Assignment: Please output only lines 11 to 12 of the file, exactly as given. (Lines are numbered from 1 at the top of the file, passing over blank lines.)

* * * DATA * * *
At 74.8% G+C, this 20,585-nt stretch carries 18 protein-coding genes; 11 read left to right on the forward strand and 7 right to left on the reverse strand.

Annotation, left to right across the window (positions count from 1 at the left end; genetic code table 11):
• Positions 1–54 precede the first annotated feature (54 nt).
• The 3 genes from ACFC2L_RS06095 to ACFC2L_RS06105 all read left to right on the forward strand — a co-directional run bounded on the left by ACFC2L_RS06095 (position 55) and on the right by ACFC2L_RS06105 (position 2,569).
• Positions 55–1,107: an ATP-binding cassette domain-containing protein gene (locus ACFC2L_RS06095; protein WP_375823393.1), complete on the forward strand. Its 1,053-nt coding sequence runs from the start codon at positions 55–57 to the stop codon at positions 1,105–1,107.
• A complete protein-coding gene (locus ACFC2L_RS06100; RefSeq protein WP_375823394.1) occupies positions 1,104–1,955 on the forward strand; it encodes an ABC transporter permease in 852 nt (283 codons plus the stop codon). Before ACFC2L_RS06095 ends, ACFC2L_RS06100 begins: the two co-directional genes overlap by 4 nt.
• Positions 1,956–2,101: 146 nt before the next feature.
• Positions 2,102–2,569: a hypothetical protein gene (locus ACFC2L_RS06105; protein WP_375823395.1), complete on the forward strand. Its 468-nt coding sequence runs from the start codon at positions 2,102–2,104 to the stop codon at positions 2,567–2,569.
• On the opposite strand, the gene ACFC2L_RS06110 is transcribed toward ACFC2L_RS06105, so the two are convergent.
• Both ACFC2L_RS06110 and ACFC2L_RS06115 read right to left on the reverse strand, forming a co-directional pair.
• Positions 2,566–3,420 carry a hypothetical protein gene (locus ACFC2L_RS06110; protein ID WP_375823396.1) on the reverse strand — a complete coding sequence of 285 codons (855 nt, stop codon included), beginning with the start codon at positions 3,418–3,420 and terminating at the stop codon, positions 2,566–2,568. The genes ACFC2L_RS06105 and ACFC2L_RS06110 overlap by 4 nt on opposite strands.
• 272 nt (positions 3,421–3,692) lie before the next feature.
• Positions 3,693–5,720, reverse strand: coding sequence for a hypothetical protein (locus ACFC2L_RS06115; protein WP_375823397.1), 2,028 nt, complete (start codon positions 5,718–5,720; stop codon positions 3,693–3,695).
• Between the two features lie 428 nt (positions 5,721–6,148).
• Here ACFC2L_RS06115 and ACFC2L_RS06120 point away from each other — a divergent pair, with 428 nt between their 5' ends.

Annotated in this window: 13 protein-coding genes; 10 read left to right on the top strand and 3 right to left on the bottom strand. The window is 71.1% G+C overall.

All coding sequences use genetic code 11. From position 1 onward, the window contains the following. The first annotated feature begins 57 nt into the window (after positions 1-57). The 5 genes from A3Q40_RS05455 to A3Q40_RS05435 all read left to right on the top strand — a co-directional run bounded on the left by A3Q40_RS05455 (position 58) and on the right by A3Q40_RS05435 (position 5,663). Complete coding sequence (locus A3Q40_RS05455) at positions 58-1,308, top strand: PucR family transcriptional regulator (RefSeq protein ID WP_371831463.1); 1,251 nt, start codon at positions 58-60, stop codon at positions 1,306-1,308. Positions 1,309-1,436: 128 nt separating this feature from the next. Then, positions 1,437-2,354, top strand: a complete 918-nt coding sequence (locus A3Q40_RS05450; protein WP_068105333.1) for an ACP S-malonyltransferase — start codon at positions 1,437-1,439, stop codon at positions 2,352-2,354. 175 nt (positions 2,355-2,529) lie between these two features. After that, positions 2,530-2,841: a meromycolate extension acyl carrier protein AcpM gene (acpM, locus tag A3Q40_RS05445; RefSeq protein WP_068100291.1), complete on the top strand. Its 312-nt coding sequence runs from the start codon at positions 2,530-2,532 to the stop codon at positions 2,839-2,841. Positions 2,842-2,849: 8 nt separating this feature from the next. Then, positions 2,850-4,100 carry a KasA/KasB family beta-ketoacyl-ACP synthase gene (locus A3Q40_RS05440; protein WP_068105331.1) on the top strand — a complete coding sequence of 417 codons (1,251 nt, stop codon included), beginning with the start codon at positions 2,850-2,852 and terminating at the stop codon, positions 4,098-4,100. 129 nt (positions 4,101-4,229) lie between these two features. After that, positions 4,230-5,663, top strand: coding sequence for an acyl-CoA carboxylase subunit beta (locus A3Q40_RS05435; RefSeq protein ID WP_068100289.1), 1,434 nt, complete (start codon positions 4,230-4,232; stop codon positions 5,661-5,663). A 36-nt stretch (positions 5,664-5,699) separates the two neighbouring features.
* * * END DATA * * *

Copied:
• Positions 2,566–3,420 carry a hypothetical protein gene (locus ACFC2L_RS06110; protein ID WP_375823396.1) on the reverse strand — a complete coding sequence of 285 codons (855 nt, stop codon included), beginning with the start codon at positions 3,418–3,420 and terminating at the stop codon, positions 2,566–2,568. The genes ACFC2L_RS06105 and ACFC2L_RS06110 overlap by 4 nt on opposite strands.
• 272 nt (positions 3,421–3,692) lie before the next feature.